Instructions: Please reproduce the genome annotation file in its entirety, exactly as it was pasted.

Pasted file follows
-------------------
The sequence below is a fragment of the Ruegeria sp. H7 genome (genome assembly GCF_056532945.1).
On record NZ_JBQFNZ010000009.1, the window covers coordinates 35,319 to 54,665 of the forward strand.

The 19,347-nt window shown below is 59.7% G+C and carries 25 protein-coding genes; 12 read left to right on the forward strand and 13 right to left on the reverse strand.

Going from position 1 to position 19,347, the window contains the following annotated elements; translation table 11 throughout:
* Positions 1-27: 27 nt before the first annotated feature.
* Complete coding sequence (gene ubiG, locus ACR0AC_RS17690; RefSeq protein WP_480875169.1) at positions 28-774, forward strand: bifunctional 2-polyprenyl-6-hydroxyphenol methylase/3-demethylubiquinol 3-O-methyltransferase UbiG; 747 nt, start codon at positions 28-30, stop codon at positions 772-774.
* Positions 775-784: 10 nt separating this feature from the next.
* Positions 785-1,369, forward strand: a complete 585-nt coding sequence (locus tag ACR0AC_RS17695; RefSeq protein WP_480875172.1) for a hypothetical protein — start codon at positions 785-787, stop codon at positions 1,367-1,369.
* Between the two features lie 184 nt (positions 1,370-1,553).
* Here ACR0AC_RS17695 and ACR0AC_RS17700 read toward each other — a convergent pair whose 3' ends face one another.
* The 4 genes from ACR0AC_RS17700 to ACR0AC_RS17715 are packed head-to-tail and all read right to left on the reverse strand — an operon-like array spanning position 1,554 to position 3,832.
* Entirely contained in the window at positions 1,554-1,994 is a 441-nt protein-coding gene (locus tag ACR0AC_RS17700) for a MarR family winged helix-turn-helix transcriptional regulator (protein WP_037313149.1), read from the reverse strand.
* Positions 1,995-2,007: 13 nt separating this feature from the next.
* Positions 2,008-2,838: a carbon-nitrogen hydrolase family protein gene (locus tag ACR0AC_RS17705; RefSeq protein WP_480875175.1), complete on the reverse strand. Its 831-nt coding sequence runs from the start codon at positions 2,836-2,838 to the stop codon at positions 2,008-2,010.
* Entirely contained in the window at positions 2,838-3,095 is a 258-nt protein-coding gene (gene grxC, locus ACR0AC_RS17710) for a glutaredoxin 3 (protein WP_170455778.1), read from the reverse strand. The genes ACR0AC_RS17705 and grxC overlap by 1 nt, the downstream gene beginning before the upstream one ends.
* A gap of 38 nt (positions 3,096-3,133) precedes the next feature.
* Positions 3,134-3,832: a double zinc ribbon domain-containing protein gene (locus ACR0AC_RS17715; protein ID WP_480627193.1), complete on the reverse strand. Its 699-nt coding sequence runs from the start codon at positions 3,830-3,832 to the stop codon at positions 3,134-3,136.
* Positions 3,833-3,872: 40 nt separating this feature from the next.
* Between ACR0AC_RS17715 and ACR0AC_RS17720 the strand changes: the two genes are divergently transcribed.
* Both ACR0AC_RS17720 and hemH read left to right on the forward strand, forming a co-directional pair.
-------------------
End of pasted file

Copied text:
The sequence below is a fragment of the Ruegeria sp. H7 genome (genome assembly GCF_056532945.1).
On record NZ_JBQFNZ010000009.1, the window covers coordinates 35,319 to 54,665 of the forward strand.

The 19,347-nt window shown below is 59.7% G+C and carries 25 protein-coding genes; 12 read left to right on the forward strand and 13 right to left on the reverse strand.

Going from position 1 to position 19,347, the window contains the following annotated elements; translation table 11 throughout:
* Positions 1-27: 27 nt before the first annotated feature.
* Complete coding sequence (gene ubiG, locus ACR0AC_RS17690; RefSeq protein WP_480875169.1) at positions 28-774, forward strand: bifunctional 2-polyprenyl-6-hydroxyphenol methylase/3-demethylubiquinol 3-O-methyltransferase UbiG; 747 nt, start codon at positions 28-30, stop codon at positions 772-774.
* Positions 775-784: 10 nt separating this feature from the next.
* Positions 785-1,369, forward strand: a complete 585-nt coding sequence (locus tag ACR0AC_RS17695; RefSeq protein WP_480875172.1) for a hypothetical protein — start codon at positions 785-787, stop codon at positions 1,367-1,369.
* Between the two features lie 184 nt (positions 1,370-1,553).
* Here ACR0AC_RS17695 and ACR0AC_RS17700 read toward each other — a convergent pair whose 3' ends face one another.
* The 4 genes from ACR0AC_RS17700 to ACR0AC_RS17715 are packed head-to-tail and all read right to left on the reverse strand — an operon-like array spanning position 1,554 to position 3,832.
* Entirely contained in the window at positions 1,554-1,994 is a 441-nt protein-coding gene (locus tag ACR0AC_RS17700) for a MarR family winged helix-turn-helix transcriptional regulator (protein WP_037313149.1), read from the reverse strand.
* Positions 1,995-2,007: 13 nt separating this feature from the next.
* Positions 2,008-2,838: a carbon-nitrogen hydrolase family protein gene (locus tag ACR0AC_RS17705; RefSeq protein WP_480875175.1), complete on the reverse strand. Its 831-nt coding sequence runs from the start codon at positions 2,836-2,838 to the stop codon at positions 2,008-2,010.
* Entirely contained in the window at positions 2,838-3,095 is a 258-nt protein-coding gene (gene grxC, locus ACR0AC_RS17710) for a glutaredoxin 3 (protein WP_170455778.1), read from the reverse strand. The genes ACR0AC_RS17705 and grxC overlap by 1 nt, the downstream gene beginning before the upstream one ends.
* A gap of 38 nt (positions 3,096-3,133) precedes the next feature.
* Positions 3,134-3,832: a double zinc ribbon domain-containing protein gene (locus ACR0AC_RS17715; protein ID WP_480627193.1), complete on the reverse strand. Its 699-nt coding sequence runs from the start codon at positions 3,830-3,832 to the stop codon at positions 3,134-3,136.
* Positions 3,833-3,872: 40 nt separating this feature from the next.
* Between ACR0AC_RS17715 and ACR0AC_RS17720 the strand changes: the two genes are divergently transcribed.
* Both ACR0AC_RS17720 and hemH read left to right on the forward strand, forming a co-directional pair.